'Cyrus king of Persia says this, "Yahweh, the God of Heaven, has given me all the kingdoms of the earth and has appointed me to build him a Temple in Jerusalem, which is in Judah. Whoever there is among you of all his people, may his God be with him! Let him go up." '


Alleluia, alleluia, alleluia

If you believe, you will see the glory of God,
thus says the Lord.

Alleluia, alleluia, alleluia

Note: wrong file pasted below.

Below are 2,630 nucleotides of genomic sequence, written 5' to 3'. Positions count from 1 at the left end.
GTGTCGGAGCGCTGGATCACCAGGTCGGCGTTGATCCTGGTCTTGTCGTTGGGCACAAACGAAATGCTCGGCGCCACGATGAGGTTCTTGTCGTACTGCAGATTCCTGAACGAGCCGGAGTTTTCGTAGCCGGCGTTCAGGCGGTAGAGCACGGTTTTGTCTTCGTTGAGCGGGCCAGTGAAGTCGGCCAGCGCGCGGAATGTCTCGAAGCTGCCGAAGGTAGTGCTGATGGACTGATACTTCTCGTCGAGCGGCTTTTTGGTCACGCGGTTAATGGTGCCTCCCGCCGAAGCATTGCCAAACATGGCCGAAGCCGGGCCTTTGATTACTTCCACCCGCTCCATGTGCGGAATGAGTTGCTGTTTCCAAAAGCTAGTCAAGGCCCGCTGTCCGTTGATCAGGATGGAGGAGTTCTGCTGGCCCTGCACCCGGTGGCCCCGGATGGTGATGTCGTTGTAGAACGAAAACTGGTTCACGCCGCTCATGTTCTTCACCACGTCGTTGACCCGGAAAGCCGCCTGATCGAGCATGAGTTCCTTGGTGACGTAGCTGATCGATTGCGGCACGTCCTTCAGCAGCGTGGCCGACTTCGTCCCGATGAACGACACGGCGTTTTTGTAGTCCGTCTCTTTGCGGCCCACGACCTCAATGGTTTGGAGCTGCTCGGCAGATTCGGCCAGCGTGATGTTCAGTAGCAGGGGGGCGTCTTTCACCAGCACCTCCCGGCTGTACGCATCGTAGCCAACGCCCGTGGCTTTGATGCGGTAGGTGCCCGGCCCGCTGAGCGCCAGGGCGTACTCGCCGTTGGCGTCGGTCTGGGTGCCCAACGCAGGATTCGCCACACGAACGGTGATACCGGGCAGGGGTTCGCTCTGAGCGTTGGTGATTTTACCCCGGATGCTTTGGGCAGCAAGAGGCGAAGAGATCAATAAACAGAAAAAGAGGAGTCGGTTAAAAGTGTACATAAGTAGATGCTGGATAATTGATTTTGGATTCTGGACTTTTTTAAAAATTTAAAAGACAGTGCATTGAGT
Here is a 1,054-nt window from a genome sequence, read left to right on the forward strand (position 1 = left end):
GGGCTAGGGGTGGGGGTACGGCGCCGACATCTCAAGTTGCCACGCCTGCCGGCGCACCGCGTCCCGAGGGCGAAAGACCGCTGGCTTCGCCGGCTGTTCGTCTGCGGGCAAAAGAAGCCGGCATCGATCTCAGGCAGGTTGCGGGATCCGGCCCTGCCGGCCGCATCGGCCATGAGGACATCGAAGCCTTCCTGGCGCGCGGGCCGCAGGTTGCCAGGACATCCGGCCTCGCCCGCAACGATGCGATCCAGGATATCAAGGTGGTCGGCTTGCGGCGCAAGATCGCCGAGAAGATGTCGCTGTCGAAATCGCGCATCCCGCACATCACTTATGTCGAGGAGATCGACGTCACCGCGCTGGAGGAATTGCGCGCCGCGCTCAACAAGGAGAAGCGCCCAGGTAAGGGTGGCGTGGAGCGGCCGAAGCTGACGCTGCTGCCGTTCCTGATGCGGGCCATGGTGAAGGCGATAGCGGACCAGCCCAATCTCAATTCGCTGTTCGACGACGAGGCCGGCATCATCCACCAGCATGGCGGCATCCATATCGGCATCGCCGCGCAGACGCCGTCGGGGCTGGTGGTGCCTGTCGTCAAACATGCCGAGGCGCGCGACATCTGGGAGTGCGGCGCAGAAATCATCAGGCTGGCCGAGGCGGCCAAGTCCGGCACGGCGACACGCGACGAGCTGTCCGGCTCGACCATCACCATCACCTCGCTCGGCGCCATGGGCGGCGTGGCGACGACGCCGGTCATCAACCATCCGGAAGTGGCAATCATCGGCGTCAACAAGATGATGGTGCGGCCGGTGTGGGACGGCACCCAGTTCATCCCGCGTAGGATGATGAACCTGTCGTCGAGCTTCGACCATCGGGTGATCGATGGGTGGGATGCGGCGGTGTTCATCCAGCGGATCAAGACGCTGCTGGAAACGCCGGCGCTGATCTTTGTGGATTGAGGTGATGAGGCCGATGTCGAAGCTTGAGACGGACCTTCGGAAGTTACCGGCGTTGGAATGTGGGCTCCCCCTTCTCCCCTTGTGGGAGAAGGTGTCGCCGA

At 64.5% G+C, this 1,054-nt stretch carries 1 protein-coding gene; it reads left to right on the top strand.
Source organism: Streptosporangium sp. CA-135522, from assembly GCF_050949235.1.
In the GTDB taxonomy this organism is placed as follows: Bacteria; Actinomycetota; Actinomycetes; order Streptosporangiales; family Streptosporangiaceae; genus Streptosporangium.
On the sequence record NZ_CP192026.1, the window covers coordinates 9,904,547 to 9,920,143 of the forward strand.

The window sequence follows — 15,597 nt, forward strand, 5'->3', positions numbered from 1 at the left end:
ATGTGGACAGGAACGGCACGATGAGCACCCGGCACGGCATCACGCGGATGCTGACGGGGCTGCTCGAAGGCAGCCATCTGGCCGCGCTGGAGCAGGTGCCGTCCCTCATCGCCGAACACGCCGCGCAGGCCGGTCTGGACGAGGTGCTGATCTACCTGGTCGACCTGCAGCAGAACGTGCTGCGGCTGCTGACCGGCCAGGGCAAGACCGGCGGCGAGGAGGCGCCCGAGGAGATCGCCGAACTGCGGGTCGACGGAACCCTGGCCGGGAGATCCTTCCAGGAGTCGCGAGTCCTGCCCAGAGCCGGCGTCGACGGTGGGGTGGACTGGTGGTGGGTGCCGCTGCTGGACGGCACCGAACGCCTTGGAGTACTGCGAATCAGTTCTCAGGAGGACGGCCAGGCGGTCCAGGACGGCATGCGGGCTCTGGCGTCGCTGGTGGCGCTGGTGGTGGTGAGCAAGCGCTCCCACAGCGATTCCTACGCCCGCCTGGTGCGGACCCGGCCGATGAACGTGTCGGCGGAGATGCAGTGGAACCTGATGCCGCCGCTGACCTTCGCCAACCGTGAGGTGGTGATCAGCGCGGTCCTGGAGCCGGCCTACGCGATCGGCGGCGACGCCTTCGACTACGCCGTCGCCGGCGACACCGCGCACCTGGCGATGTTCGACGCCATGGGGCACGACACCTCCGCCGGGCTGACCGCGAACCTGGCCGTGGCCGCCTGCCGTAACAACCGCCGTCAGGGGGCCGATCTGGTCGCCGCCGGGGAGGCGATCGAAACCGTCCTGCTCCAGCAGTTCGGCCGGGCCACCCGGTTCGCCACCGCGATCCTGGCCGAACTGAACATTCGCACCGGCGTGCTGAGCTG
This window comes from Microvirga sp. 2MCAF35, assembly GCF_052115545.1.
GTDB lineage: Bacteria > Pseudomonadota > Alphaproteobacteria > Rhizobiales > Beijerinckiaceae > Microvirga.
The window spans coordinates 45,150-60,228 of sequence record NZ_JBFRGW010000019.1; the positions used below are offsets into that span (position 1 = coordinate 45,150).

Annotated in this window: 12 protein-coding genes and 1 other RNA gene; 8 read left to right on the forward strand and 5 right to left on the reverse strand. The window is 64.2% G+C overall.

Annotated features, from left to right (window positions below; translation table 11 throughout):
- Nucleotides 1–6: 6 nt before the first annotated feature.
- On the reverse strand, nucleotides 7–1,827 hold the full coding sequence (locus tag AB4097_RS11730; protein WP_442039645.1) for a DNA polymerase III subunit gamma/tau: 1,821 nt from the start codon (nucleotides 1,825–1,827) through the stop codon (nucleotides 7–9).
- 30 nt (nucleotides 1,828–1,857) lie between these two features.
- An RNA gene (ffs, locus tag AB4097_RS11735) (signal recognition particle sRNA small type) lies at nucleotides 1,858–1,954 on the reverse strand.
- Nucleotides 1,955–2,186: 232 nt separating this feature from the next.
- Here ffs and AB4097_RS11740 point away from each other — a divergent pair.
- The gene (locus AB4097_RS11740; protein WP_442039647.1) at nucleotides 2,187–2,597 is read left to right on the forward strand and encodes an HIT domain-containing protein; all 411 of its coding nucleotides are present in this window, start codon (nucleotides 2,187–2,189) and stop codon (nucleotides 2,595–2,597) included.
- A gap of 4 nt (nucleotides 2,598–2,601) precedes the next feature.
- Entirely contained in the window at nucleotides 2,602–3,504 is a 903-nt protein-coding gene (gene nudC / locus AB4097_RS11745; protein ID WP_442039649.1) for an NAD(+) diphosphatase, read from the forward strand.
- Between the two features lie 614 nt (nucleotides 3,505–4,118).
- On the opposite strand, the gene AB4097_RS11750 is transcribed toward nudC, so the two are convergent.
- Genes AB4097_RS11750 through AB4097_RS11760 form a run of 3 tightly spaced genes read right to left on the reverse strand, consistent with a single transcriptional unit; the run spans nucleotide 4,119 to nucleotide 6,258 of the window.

The history of the last four kings of Judah rushes towards the end as the Chronicler recounts it in a unified way: it is the generation that goes into exile and also that listens to the invitation of Cyrus to return to Jerusalem. The narrative opens with mentioning the short reign of Jehoahaz; only three months. Nothing is said with respect to the parallel account in the second book of Kings. Then comes Eliakim, who “did what was evil in the sight of the LORD, his God.” He was captured by Nebuchadnezzar and deported in chains to Babylon. The whole house of David was drifting ever more away from the faith of the fathers and thus was led into exile. Nebuchadnezzar placed Zedekiah as king, instead of Eliakim. He too, however “did what was evil in the sight of the LORD, his God.” He did not listen to the prophet Jeremiah, sent by the Lord, nor did he have the foresight to “humble himself” before Nebuchadnezzar “who had made him swear by God.” He, notes the chronicler, “stiffened his neck and hardened his heart against turning to the LORD, the God of Israel.” Hardening of the heart and deafness to the word of the Lord and of his prophets are continually recurrent themes - to the ruin of believers. The example of the king was also followed by "all leading priests and the people” (v. 14). However the Chronicler notes that God is not passively witnessing the infidelity of his people: he “sent persistently to them by his messengers, because he had compassion on his people and on his dwelling-place” (v. 15). This story is repeated constantly. The pages of the Scripture continue to show God's compassion on the one hand, and, on the other hand, the obstinacy of believers in betraying the Lord. Bitterly the Chronicler reports: “But they kept mocking the messengers of God, despising his words, and scoffing at his prophets” (v. 16). Jesus, who knew well the story of Israel, reminded his listeners of this long history of deafness, which resulted in the decision to kill the same Word of the Father who became flesh. It's a story that continues today in the martyrdom of many Christians, who even at the cost of life do not cease to preach the love of God. The Lord knows that if his word is accepted, the Prince of evil and his silly minions are defeated and driven away. Otherwise a fall into slavery is inevitable. This is what happened to the people of Israel when they chose to remain deaf to the warnings of the Lord. The condemnation materialized in the invasion by the Babylonians, with the consequent exile of the survivors. The land of Israel was emptied of its inhabitants and its assets, as Isaiah prophesied to Hezekiah, “17Days are coming when all that is in your house, and that which your ancestors have stored up until this day, shall be carried to Babylon; nothing shall be left, says the Lord” (2 K 20:16-17). But God's mercy is greater even than the sinfulness of his children. Cyrus, king of Persia, was sent by God to proclaim deliverance to the Israelites: “Lord, the God of heaven, has given me all the kingdoms of the earth, and he has charged me to build him a house at Jerusalem, which is in Judah. Whoever is among you of all his people, may the Lord his God be with him! Let him go up” (v. 23). The God of the Fathers is the Lord of history, that of Israel and of all peoples. It is the only story that - through the mission of the people of Israel and of the Church - leads to the sole end: the entry of all peoples into the heavenly Jerusalem.